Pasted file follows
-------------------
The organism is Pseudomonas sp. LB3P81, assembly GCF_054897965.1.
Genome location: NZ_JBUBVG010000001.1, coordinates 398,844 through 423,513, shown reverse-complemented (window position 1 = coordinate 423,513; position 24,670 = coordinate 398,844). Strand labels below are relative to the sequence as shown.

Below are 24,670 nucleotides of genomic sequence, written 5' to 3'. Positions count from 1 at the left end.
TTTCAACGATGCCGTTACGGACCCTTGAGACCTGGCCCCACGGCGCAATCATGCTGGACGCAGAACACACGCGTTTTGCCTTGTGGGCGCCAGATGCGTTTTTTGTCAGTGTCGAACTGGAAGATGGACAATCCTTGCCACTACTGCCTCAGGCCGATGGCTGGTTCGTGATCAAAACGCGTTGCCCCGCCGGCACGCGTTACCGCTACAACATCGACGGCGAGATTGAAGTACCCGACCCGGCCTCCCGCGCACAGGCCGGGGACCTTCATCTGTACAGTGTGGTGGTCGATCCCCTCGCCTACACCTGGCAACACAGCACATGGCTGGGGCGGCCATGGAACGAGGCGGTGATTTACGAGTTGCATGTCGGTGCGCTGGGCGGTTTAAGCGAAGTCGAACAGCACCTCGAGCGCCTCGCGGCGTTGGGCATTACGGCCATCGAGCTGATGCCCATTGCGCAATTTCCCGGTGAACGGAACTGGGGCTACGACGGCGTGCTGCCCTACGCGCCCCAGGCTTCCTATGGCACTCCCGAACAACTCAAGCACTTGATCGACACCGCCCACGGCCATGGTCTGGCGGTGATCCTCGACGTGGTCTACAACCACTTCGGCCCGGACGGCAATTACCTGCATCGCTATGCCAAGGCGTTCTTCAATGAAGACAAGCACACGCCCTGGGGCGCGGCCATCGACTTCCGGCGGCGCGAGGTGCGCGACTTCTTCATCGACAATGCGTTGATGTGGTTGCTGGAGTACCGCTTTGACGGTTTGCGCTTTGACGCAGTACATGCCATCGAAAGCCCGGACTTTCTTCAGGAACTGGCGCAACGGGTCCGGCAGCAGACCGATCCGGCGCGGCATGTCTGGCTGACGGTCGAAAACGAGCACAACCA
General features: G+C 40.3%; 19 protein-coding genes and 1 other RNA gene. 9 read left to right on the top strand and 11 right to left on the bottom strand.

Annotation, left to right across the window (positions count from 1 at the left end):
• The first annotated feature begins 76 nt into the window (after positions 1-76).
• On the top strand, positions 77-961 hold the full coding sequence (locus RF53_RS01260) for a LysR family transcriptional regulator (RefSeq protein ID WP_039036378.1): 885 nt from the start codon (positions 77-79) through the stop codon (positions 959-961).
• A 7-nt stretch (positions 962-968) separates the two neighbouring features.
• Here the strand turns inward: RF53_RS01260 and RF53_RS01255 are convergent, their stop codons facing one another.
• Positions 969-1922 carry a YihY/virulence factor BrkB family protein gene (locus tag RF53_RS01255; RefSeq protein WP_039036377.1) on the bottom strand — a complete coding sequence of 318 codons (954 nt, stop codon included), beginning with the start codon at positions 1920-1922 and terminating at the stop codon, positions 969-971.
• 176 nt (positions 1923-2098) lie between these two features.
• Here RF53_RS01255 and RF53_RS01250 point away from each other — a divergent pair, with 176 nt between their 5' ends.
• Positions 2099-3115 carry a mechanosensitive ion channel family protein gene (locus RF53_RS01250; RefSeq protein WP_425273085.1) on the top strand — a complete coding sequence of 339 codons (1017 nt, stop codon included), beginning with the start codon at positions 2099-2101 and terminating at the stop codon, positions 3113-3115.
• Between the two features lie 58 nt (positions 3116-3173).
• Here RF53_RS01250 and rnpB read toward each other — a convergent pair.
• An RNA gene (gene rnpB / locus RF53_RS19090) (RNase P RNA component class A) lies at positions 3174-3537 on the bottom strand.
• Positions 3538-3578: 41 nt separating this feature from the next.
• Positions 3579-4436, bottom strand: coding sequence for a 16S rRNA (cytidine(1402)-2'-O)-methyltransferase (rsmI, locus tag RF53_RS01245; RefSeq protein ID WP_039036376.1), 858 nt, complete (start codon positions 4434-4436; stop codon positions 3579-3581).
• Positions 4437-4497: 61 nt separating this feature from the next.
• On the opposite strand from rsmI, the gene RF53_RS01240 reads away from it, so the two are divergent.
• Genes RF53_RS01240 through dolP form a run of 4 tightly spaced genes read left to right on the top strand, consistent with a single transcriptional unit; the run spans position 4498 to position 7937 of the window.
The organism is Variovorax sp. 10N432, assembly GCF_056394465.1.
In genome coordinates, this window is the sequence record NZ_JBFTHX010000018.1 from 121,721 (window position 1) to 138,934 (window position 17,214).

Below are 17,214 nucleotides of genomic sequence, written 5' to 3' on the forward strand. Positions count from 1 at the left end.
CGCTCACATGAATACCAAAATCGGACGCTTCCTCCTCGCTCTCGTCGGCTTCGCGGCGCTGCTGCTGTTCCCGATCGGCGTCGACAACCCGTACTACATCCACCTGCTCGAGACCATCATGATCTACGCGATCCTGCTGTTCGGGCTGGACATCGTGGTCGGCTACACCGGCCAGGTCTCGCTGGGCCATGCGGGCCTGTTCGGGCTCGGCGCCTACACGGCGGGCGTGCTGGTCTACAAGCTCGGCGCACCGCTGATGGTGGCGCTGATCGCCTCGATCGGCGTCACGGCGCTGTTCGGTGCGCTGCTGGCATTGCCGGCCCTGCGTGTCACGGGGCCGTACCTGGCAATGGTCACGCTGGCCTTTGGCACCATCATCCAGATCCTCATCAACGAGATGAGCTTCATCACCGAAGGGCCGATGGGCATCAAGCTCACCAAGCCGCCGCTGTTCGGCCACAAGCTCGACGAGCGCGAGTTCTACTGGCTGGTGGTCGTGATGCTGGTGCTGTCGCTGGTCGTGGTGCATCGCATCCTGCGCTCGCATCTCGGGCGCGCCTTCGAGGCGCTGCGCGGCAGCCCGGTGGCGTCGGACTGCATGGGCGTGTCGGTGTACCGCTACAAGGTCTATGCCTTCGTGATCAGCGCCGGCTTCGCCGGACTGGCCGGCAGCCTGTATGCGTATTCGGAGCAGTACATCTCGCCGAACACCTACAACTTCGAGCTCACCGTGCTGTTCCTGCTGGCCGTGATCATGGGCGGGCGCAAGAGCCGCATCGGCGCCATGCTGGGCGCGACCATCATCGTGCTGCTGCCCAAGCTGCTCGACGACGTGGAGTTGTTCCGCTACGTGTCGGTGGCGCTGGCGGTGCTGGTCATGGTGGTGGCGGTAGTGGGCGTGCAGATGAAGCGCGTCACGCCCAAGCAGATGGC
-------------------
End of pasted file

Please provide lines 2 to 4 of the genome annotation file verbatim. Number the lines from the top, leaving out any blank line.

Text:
Genome location: NZ_JBUBVG010000001.1, coordinates 398,844 through 423,513, shown reverse-complemented (window position 1 = coordinate 423,513; position 24,670 = coordinate 398,844). Strand labels below are relative to the sequence as shown.

Below are 24,670 nucleotides of genomic sequence, written 5' to 3'. Positions count from 1 at the left end.
TTTCAACGATGCCGTTACGGACCCTTGAGACCTGGCCCCACGGCGCAATCATGCTGGACGCAGAACACACGCGTTTTGCCTTGTGGGCGCCAGATGCGTTTTTTGTCAGTGTCGAACTGGAAGATGGACAATCCTTGCCACTACTGCCTCAGGCCGATGGCTGGTTCGTGATCAAAACGCGTTGCCCCGCCGGCACGCGTTACCGCTACAACATCGACGGCGAGATTGAAGTACCCGACCCGGCCTCCCGCGCACAGGCCGGGGACCTTCATCTGTACAGTGTGGTGGTCGATCCCCTCGCCTACACCTGGCAACACAGCACATGGCTGGGGCGGCCATGGAACGAGGCGGTGATTTACGAGTTGCATGTCGGTGCGCTGGGCGGTTTAAGCGAAGTCGAACAGCACCTCGAGCGCCTCGCGGCGTTGGGCATTACGGCCATCGAGCTGATGCCCATTGCGCAATTTCCCGGTGAACGGAACTGGGGCTACGACGGCGTGCTGCCCTACGCGCCCCAGGCTTCCTATGGCACTCCCGAACAACTCAAGCACTTGATCGACACCGCCCACGGCCATGGTCTGGCGGTGATCCTCGACGTGGTCTACAACCACTTCGGCCCGGACGGCAATTACCTGCATCGCTATGCCAAGGCGTTCTTCAATGAAGACAAGCACACGCCCTGGGGCGCGGCCATCGACTTCCGGCGGCGCGAGGTGCGCGACTTCTTCATCGACAATGCGTTGATGTGGTTGCTGGAGTACCGCTTTGACGGTTTGCGCTTTGACGCAGTACATGCCATCGAAAGCCCGGACTTTCTTCAGGAACTGGCGCAACGGGTCCGGCAGCAGACCGATCCGGCGCGGCATGTCTGGCTGACGGTCGAAAACGAGCACAACCA